Now, the media says that the two girls in Ling Gu's car where Tibetan and Uyghur. At the time of the accident, both were Tibetans.
Today, The South China Morning Post comments:
Intriguingly, a few days after the accident, mainland media reports went quiet about the incident. The South China Morning Post broke the story, naming Ling Gu, six months later.More importantly, what is now happening to the United Front Work Department headed by Ling?
It later also emerged that Ling enlisted the help of the former oil company chief Jiang Jiemin.
Jiang, then chairman of the state-run China National Petroleum Corporation, paid hefty compensation to the families of the two female victims in the crash, a Tibetan and a Uygur, to stop details being made public.
The families of the two young women, both university students, each pocketed tens of millions of yuan, sources said, which was transferred to their banks from China National Petroleum.
The work of assimilating Tibetans and Uyghurs within the Great Chinese family will certainly continue.
Yesterday, Beijing released a document called a 'guideline' (it is a Guideline, not a White Paper), promising "to cultivate and appoint more officials from minority groups and ensure they are given full trust."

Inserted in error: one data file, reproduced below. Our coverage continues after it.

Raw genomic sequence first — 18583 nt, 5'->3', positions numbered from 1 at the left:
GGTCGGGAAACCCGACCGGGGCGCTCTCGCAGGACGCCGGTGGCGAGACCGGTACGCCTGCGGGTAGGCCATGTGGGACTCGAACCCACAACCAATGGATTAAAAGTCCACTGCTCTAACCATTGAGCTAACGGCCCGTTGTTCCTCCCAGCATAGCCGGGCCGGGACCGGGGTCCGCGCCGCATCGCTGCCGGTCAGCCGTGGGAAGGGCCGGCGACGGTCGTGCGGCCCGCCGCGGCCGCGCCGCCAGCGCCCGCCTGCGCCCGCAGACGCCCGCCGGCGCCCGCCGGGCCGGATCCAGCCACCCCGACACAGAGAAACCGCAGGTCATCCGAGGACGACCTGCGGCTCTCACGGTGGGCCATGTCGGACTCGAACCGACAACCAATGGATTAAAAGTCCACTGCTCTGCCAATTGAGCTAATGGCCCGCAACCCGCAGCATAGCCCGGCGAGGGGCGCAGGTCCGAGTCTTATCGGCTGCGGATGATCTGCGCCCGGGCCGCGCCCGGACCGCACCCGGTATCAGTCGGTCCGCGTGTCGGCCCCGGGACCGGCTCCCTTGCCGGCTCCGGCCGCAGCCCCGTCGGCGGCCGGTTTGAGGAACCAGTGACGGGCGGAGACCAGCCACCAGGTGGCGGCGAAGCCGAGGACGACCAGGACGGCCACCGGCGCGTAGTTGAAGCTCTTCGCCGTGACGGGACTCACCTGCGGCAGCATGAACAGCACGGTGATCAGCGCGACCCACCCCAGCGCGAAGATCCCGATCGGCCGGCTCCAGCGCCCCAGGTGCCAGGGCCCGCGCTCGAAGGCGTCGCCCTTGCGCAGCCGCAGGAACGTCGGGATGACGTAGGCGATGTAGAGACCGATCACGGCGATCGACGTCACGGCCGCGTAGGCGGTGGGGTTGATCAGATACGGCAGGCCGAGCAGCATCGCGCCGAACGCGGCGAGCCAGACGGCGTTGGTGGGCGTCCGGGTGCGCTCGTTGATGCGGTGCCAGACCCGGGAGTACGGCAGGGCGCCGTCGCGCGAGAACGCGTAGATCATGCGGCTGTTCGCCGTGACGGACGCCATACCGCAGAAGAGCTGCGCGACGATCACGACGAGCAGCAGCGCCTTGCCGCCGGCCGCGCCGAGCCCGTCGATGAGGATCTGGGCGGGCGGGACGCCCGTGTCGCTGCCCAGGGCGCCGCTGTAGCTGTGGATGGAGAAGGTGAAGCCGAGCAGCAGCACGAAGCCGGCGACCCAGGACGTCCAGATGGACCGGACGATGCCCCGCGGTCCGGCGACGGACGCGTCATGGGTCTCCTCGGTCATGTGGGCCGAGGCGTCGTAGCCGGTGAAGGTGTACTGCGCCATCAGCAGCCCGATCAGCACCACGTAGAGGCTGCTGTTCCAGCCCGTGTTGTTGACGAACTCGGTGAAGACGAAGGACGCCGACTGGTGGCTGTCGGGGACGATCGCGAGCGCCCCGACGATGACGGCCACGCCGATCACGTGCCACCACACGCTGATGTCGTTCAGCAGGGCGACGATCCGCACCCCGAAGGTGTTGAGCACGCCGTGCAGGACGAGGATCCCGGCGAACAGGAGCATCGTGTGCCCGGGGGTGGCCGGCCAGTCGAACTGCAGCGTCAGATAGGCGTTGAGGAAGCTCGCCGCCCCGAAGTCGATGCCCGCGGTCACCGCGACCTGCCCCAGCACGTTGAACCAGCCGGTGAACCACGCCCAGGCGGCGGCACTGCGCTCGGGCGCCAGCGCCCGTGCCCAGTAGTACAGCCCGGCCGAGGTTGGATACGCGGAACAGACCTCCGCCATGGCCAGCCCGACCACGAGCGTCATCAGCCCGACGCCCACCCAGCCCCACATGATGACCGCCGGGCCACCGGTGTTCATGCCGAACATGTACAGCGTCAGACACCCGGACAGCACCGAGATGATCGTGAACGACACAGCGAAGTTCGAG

If implemented, it will certainly makes a difference. But it could be just propaganda.
According to Xinhua, the document entitled, 'Opinions on Strengthening and Improving Ethnic Work in New Situations' gives special attention "to the cultivation of intellectuals in ethnically-diverse regions, especial those from minority backgrounds."
In other words to the Tibetans and the Uyghurs.
It also promotes understanding among different ethnic groups and the cultural identity of the Chinese nation. This is more ominous. How can someone be a Han (the 'identity' of the Chinese nation) and a Ughyur or a Tibetan at the same time?
The Guideline, issued by the Central Committee of the Communist Party and the State Council, asserts, that it will: "vigorously foster, audaciously select, fully trust and use officials from ethnically-diverse backgrounds, and cultivate experienced Han officials in ethnically-diverse regions."